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Sample Problem 12.5 Nitrogen monoxide and oxygen gas combine to form the brown gas nitrogen dioxide, which contributes to photochemical smog. How many liters of nitrogen dioxide are produced when 34 liters of oxygen reacts with excess nitrogen monoxide? Assume conditions of STP. 2 NO(g) + O2(g) → 2 NO2(g) V L ____ L ① 68 ① = 2 1 VNO2 VO2 ⇒ 1×VNO2 = 2×VO2 ⇒ VNO2 = (2)(34 L) = 68 L

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Sample Problem 12.6 Assuming STP, how many milliliters of oxygen are needed to produce 20.4 mL SO3 according to this balanced equation? 2 SO2(g) + O2(g) → 2 SO3(g) V mL ____ mL ① 10.2 ① = 1 2 VO2 VSO3 ⇒ 2×VO2 = 1×VSO3 ⇒ VO2 = (½)(20.4 mL) = 10.2 mL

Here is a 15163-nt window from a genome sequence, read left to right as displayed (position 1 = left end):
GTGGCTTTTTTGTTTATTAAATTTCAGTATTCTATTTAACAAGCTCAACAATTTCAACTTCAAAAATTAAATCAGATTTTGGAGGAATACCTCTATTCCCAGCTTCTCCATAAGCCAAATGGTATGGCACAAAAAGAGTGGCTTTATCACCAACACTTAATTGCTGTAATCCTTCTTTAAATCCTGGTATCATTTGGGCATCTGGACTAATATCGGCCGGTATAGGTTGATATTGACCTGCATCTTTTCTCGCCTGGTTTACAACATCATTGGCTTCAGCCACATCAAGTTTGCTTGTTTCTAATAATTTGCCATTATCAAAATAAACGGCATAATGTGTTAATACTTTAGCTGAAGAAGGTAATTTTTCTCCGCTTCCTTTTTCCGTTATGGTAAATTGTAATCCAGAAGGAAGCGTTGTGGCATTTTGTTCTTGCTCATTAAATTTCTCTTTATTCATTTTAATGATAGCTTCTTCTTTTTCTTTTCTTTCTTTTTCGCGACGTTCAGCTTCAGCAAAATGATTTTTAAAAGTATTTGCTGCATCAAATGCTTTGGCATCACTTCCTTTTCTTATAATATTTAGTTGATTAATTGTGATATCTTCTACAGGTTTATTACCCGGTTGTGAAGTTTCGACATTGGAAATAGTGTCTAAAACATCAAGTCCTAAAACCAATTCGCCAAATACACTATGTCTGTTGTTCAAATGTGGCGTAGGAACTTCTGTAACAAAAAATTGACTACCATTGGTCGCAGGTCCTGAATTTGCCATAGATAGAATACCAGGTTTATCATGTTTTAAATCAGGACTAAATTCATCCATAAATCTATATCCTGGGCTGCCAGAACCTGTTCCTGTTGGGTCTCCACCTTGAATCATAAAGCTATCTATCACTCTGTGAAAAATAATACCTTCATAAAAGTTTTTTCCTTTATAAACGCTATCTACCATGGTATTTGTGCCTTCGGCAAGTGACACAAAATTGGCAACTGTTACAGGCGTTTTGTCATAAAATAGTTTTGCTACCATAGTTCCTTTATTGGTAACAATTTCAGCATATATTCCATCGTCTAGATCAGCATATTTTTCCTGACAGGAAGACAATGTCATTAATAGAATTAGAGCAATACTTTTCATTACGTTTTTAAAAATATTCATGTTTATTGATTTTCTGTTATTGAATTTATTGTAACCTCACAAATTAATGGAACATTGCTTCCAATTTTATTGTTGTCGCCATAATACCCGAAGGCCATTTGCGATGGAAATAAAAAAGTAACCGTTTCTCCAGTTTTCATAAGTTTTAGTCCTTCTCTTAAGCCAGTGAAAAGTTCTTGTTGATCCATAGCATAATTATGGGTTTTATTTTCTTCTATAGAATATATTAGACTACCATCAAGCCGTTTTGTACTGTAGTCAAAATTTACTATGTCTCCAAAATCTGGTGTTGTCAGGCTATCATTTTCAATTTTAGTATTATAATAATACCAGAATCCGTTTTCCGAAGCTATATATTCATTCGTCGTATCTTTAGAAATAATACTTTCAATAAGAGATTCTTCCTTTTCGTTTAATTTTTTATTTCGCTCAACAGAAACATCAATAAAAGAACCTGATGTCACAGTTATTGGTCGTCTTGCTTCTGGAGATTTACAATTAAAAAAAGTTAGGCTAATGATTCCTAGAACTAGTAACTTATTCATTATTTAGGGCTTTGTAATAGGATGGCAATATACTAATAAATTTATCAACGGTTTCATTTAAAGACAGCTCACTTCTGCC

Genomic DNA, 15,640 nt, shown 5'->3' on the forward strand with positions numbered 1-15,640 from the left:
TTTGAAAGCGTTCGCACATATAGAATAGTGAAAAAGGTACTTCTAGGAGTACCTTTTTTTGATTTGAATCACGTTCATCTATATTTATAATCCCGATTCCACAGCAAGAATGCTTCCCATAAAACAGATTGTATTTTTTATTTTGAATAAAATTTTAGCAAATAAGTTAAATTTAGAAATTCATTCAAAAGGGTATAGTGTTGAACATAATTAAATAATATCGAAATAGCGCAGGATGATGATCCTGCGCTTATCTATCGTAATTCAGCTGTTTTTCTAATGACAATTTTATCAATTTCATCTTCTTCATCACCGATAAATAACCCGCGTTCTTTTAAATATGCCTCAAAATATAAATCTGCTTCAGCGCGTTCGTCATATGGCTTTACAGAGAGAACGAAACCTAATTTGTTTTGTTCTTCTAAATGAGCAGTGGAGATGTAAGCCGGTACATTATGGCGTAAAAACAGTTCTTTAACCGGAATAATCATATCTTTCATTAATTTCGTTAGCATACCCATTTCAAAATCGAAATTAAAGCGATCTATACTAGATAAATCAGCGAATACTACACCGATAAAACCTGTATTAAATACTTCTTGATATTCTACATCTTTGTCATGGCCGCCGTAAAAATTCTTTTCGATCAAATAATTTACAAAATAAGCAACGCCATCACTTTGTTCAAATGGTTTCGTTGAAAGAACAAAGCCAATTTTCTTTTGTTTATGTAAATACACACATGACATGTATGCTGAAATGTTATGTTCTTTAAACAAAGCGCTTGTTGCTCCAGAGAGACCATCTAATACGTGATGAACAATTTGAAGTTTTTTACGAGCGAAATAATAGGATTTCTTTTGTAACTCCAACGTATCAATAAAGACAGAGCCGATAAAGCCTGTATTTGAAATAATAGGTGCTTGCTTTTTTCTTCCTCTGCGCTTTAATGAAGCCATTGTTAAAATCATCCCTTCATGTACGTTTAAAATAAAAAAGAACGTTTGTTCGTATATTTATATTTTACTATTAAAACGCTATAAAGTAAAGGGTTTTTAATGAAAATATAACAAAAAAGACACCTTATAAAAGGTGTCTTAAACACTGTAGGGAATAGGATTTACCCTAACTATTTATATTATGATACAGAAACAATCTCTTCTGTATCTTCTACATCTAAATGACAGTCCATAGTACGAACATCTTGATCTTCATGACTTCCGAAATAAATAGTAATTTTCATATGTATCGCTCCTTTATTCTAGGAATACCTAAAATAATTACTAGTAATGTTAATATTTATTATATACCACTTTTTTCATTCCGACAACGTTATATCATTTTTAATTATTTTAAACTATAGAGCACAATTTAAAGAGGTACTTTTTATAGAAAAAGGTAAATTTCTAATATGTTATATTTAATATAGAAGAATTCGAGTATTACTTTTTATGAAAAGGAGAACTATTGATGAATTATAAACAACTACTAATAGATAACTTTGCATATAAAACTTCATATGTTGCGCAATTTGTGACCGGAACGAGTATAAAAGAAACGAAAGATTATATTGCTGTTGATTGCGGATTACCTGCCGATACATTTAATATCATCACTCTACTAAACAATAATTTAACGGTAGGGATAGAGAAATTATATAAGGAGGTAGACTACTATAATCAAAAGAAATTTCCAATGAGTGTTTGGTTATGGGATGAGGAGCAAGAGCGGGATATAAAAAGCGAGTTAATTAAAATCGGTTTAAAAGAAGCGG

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Summary The mol ratio is a conversion factor derived from the coefficients of the balanced equation. In chemical calculations, the mol ratios are used to convert between mols of reactant and mols of product mols of reactants mols of products We can also use mol ratios to convert between mass of reactant and mass of product masses of reactants masses of products

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Summary In a typical stoichiometric problem, a given quantity (almost always mass) is first converted to mols. Then the mol ratio from the balanced equation is used to calculate the number of mols of the desired substance. Finally, the number of mols of the desired substance is converted to the proper quantity (usually mass). In volume to volume stoichiometric calculations, there is no need to convert the volumes at STP to mols. The mol ratio is used to directly convert from the volume of one substance to the volume of another substance.

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Chapter 12: Stoichiometry

Chapter 12: Stoichiometry